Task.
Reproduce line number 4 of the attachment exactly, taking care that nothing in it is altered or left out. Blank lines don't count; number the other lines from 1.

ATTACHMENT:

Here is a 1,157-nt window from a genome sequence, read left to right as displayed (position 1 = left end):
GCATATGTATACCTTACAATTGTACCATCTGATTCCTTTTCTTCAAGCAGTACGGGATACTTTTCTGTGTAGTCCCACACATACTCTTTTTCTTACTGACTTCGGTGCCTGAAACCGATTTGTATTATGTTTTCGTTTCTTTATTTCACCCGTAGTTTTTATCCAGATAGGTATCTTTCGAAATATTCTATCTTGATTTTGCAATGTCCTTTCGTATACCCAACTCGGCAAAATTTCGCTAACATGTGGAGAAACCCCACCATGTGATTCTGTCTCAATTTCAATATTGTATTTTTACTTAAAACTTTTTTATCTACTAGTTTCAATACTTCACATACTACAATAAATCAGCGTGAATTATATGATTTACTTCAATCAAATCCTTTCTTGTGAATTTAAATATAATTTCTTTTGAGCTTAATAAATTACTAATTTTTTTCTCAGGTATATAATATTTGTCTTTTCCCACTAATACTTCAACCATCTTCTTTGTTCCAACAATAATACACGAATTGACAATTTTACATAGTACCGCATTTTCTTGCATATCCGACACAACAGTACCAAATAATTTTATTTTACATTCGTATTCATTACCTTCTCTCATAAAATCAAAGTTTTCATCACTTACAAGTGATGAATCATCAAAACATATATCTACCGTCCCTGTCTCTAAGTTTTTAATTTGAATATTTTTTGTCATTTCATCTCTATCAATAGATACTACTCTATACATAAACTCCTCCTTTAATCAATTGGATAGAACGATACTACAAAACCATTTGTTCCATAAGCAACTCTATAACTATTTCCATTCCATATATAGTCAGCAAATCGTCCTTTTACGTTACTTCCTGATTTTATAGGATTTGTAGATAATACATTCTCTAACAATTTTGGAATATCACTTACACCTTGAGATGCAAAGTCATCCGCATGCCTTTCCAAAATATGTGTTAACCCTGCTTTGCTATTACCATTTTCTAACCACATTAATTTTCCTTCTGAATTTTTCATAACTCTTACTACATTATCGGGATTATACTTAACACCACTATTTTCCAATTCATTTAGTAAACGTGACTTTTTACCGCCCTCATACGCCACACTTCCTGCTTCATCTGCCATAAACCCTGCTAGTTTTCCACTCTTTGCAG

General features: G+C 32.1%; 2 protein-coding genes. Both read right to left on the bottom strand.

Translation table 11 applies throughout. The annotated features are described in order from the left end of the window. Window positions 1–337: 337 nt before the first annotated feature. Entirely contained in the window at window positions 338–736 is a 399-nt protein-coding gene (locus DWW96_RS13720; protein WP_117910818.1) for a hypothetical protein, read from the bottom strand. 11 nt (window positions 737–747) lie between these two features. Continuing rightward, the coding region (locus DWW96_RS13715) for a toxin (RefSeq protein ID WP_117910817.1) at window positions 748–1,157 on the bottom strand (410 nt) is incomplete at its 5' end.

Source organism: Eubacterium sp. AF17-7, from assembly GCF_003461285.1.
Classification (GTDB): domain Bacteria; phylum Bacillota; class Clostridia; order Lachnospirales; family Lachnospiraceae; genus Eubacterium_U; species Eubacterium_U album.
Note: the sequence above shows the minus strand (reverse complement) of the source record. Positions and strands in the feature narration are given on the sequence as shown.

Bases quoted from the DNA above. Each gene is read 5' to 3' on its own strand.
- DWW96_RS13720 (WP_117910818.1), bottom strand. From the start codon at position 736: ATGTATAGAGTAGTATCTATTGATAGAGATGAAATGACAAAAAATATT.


Translation table 11 applies throughout. The annotated features are described in order from the left end of the window. Window positions 1–337: 337 nt before the first annotated feature. Entirely contained in the window at window positions 338–736 is a 399-nt protein-coding gene (locus DWW96_RS13720; protein WP_117910818.1) for a hypothetical protein, read from the bottom strand. 11 nt (window positions 737–747) lie between these two features. Continuing rightward, the coding region (locus DWW96_RS13715) for a toxin (RefSeq protein ID WP_117910817.1) at window positions 748–1,157 on the bottom strand (410 nt) is incomplete at its 5' end.